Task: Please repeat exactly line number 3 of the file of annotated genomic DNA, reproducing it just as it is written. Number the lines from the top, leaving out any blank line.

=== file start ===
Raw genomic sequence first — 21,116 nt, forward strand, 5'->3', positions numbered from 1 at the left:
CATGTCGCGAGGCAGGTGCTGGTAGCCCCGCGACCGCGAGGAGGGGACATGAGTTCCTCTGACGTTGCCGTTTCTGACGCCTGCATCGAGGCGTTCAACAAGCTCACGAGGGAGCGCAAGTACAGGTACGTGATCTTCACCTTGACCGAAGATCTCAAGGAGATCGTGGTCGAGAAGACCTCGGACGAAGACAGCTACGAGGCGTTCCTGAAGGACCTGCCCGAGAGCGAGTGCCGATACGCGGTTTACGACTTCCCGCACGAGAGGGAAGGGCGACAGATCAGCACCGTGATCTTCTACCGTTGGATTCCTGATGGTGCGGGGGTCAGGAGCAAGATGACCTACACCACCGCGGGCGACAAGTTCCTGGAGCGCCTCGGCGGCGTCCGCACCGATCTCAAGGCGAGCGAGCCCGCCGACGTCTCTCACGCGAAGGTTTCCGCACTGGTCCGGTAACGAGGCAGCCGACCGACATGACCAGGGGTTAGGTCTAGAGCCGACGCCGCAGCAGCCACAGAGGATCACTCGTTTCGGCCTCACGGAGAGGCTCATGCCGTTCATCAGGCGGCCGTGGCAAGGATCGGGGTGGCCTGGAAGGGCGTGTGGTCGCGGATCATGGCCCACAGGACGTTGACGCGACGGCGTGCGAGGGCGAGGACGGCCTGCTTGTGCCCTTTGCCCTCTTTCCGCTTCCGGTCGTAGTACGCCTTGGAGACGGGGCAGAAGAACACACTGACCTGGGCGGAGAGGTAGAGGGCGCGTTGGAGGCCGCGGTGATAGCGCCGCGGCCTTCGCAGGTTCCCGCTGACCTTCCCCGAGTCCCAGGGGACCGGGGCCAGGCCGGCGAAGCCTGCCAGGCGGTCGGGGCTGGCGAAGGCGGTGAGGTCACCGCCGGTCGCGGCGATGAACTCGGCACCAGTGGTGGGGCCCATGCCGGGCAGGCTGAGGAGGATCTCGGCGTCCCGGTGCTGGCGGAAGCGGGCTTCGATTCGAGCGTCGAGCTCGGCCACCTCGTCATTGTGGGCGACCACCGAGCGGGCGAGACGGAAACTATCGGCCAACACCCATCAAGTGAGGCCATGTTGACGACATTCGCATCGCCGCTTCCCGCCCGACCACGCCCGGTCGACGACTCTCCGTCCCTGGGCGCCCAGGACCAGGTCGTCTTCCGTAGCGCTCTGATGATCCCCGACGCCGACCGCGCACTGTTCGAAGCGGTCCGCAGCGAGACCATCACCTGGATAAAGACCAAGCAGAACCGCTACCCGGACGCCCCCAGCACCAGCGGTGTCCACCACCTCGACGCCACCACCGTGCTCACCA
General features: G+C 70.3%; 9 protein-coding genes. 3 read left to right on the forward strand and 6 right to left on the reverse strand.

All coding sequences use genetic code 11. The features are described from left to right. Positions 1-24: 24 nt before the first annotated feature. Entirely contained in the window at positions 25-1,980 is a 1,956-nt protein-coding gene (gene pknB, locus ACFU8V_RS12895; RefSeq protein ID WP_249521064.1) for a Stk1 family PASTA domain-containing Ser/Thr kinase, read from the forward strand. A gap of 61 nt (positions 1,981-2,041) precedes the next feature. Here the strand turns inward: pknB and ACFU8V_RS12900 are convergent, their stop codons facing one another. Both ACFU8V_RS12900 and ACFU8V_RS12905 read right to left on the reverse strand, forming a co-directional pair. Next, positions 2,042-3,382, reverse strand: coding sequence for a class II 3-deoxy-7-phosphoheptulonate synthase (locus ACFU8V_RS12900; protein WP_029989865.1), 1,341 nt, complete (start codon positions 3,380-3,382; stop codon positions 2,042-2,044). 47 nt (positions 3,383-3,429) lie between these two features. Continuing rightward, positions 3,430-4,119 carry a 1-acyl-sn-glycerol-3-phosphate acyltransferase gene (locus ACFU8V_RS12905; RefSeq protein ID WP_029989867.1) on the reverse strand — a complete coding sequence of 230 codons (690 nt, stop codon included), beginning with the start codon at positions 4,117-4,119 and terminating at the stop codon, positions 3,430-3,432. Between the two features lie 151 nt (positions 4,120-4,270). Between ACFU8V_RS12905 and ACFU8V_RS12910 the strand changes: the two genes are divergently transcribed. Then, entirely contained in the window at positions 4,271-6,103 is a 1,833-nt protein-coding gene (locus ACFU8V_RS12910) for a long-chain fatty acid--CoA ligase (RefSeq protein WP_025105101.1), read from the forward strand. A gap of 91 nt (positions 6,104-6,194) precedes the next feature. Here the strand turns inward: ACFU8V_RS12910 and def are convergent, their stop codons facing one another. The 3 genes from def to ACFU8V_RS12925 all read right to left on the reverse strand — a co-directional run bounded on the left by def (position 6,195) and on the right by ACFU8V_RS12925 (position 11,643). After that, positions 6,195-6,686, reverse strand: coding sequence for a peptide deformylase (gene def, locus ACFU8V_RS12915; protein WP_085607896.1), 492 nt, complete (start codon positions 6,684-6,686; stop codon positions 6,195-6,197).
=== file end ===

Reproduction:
General features: G+C 70.3%; 9 protein-coding genes. 3 read left to right on the forward strand and 6 right to left on the reverse strand.